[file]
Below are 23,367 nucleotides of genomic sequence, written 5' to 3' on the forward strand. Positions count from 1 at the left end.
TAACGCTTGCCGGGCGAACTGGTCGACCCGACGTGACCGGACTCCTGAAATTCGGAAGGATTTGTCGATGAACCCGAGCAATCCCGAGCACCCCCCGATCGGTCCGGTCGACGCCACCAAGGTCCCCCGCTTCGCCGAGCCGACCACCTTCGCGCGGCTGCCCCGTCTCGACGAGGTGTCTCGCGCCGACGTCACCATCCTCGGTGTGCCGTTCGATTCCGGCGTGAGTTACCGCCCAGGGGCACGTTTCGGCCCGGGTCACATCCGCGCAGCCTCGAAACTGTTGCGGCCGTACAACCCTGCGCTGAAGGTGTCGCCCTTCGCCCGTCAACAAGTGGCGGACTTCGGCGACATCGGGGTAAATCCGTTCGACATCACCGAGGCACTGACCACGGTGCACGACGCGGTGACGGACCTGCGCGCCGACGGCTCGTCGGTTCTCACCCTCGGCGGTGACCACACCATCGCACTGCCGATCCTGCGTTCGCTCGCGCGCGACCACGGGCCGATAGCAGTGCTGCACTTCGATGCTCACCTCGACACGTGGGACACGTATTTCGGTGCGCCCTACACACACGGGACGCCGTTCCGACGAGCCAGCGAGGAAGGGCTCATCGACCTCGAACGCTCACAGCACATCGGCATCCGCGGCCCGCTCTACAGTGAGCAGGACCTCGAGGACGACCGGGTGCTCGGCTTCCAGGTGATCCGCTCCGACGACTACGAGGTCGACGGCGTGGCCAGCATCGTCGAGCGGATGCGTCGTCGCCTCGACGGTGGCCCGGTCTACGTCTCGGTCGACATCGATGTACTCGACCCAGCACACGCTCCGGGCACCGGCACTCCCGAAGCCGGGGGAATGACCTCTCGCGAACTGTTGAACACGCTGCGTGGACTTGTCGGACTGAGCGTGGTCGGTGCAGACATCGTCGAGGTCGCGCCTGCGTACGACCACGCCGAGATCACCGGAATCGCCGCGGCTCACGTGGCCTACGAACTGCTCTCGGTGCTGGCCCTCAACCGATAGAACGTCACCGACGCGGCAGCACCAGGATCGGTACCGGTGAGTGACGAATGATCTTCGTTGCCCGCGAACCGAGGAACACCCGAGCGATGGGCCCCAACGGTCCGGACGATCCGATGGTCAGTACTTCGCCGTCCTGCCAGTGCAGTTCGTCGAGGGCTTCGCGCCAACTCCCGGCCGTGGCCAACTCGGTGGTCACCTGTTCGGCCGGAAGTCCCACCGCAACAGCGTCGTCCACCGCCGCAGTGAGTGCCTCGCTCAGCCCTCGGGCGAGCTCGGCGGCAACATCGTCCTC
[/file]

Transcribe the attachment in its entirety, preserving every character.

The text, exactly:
Below are 23,367 nucleotides of genomic sequence, written 5' to 3' on the forward strand. Positions count from 1 at the left end.
TAACGCTTGCCGGGCGAACTGGTCGACCCGACGTGACCGGACTCCTGAAATTCGGAAGGATTTGTCGATGAACCCGAGCAATCCCGAGCACCCCCCGATCGGTCCGGTCGACGCCACCAAGGTCCCCCGCTTCGCCGAGCCGACCACCTTCGCGCGGCTGCCCCGTCTCGACGAGGTGTCTCGCGCCGACGTCACCATCCTCGGTGTGCCGTTCGATTCCGGCGTGAGTTACCGCCCAGGGGCACGTTTCGGCCCGGGTCACATCCGCGCAGCCTCGAAACTGTTGCGGCCGTACAACCCTGCGCTGAAGGTGTCGCCCTTCGCCCGTCAACAAGTGGCGGACTTCGGCGACATCGGGGTAAATCCGTTCGACATCACCGAGGCACTGACCACGGTGCACGACGCGGTGACGGACCTGCGCGCCGACGGCTCGTCGGTTCTCACCCTCGGCGGTGACCACACCATCGCACTGCCGATCCTGCGTTCGCTCGCGCGCGACCACGGGCCGATAGCAGTGCTGCACTTCGATGCTCACCTCGACACGTGGGACACGTATTTCGGTGCGCCCTACACACACGGGACGCCGTTCCGACGAGCCAGCGAGGAAGGGCTCATCGACCTCGAACGCTCACAGCACATCGGCATCCGCGGCCCGCTCTACAGTGAGCAGGACCTCGAGGACGACCGGGTGCTCGGCTTCCAGGTGATCCGCTCCGACGACTACGAGGTCGACGGCGTGGCCAGCATCGTCGAGCGGATGCGTCGTCGCCTCGACGGTGGCCCGGTCTACGTCTCGGTCGACATCGATGTACTCGACCCAGCACACGCTCCGGGCACCGGCACTCCCGAAGCCGGGGGAATGACCTCTCGCGAACTGTTGAACACGCTGCGTGGACTTGTCGGACTGAGCGTGGTCGGTGCAGACATCGTCGAGGTCGCGCCTGCGTACGACCACGCCGAGATCACCGGAATCGCCGCGGCTCACGTGGCCTACGAACTGCTCTCGGTGCTGGCCCTCAACCGATAGAACGTCACCGACGCGGCAGCACCAGGATCGGTACCGGTGAGTGACGAATGATCTTCGTTGCCCGCGAACCGAGGAACACCCGAGCGATGGGCCCCAACGGTCCGGACGATCCGATGGTCAGTACTTCGCCGTCCTGCCAGTGCAGTTCGTCGAGGGCTTCGCGCCAACTCCCGGCCGTGGCCAACTCGGTGGTCACCTGTTCGGCCGGAAGTCCCACCGCAACAGCGTCGTCCACCGCCGCAGTGAGTGCCTCGCTCAGCCCTCGGGCGAGCTCGGCGGCAACATCGTCCTC